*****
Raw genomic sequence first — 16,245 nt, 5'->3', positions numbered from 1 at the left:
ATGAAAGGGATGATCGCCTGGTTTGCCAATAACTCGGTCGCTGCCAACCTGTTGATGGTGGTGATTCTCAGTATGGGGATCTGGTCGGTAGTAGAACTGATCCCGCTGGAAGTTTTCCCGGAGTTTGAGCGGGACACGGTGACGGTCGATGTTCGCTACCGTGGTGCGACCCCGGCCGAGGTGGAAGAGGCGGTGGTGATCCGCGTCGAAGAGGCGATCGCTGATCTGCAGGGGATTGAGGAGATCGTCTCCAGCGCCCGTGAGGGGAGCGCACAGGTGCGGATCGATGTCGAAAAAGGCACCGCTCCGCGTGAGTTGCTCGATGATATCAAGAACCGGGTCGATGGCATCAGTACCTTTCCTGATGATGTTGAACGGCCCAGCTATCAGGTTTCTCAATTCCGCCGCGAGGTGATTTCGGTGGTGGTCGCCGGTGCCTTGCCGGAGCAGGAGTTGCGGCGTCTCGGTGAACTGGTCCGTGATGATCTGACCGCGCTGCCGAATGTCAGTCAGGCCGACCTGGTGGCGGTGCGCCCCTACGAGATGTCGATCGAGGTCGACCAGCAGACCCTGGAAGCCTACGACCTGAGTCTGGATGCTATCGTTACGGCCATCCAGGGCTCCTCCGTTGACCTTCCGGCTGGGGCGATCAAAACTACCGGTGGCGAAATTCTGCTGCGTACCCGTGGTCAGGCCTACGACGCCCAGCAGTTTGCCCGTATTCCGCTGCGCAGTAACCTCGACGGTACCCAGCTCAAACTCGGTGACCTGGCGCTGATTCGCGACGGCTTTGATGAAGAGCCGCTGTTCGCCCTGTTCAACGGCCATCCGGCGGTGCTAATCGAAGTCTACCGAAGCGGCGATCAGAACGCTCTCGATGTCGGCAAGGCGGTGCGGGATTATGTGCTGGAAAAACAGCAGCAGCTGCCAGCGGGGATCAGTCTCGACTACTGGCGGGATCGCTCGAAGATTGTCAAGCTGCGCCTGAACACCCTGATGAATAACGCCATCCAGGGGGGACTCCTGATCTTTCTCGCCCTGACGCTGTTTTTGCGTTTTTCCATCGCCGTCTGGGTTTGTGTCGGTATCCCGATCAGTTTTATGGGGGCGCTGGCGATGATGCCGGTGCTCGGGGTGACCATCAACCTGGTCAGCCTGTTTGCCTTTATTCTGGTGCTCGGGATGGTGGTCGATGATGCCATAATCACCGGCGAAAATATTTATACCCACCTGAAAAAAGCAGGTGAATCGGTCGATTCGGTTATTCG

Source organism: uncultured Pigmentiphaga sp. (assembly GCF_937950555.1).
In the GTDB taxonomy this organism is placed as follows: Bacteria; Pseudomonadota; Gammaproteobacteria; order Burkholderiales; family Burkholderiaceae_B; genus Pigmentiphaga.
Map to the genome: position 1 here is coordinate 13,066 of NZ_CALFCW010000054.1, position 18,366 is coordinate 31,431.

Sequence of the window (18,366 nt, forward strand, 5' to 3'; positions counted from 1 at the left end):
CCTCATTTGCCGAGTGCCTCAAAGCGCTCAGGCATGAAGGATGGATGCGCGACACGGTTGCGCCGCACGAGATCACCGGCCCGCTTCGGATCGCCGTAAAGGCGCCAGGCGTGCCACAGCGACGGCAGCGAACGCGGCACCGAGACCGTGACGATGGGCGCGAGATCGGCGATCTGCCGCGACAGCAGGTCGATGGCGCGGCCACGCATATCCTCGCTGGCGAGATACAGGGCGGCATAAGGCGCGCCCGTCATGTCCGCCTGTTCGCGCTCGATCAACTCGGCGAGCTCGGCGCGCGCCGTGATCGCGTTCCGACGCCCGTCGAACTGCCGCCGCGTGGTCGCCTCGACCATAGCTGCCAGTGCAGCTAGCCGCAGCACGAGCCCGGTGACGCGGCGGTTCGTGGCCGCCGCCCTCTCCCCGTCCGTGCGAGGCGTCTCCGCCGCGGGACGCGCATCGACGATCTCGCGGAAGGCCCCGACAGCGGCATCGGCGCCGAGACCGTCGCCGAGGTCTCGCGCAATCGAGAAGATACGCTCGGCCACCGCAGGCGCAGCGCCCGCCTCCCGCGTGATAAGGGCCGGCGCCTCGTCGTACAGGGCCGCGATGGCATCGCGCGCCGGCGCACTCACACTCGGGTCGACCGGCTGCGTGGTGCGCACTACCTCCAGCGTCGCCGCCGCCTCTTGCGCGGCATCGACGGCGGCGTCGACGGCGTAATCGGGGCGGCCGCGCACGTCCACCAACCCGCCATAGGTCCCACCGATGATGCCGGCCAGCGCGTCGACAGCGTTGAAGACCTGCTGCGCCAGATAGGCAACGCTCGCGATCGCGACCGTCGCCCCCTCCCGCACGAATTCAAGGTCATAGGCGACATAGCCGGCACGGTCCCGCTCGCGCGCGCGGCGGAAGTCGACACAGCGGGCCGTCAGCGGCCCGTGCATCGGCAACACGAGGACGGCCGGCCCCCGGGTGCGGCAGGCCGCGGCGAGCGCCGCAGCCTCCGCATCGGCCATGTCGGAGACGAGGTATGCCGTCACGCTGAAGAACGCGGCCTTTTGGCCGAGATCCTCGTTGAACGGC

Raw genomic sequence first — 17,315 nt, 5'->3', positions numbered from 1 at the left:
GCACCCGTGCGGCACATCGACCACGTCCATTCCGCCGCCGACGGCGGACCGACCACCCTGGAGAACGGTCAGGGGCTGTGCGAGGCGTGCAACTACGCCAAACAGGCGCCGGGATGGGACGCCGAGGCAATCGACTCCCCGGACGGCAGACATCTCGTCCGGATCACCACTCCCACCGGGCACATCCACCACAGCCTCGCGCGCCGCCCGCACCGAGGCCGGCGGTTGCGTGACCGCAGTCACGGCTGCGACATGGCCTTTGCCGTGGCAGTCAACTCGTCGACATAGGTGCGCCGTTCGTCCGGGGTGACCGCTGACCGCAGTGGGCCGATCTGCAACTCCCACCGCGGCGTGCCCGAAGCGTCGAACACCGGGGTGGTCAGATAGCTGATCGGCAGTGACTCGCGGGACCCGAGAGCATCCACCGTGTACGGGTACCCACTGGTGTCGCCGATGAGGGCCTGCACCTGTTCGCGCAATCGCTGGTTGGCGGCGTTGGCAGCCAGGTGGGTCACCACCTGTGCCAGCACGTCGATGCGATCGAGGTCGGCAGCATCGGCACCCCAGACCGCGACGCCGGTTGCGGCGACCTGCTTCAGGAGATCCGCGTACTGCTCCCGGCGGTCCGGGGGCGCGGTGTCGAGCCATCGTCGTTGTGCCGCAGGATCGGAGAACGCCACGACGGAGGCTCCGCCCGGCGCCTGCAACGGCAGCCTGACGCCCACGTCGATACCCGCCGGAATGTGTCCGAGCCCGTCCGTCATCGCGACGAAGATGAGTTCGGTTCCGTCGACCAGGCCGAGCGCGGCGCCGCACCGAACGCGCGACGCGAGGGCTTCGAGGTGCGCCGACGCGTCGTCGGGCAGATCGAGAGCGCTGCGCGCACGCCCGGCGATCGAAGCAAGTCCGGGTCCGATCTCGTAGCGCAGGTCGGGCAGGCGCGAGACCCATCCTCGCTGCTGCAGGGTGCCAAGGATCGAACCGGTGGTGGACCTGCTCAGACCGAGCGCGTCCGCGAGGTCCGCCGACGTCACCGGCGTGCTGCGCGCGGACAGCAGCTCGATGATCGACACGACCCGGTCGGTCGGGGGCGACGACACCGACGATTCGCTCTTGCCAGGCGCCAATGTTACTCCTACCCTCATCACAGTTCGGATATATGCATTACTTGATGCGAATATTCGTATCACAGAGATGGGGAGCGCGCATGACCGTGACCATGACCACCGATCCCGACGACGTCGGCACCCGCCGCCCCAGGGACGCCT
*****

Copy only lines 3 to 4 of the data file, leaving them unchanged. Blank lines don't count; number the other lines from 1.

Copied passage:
Source organism: uncultured Pigmentiphaga sp. (assembly GCF_937950555.1).
In the GTDB taxonomy this organism is placed as follows: Bacteria; Pseudomonadota; Gammaproteobacteria; order Burkholderiales; family Burkholderiaceae_B; genus Pigmentiphaga.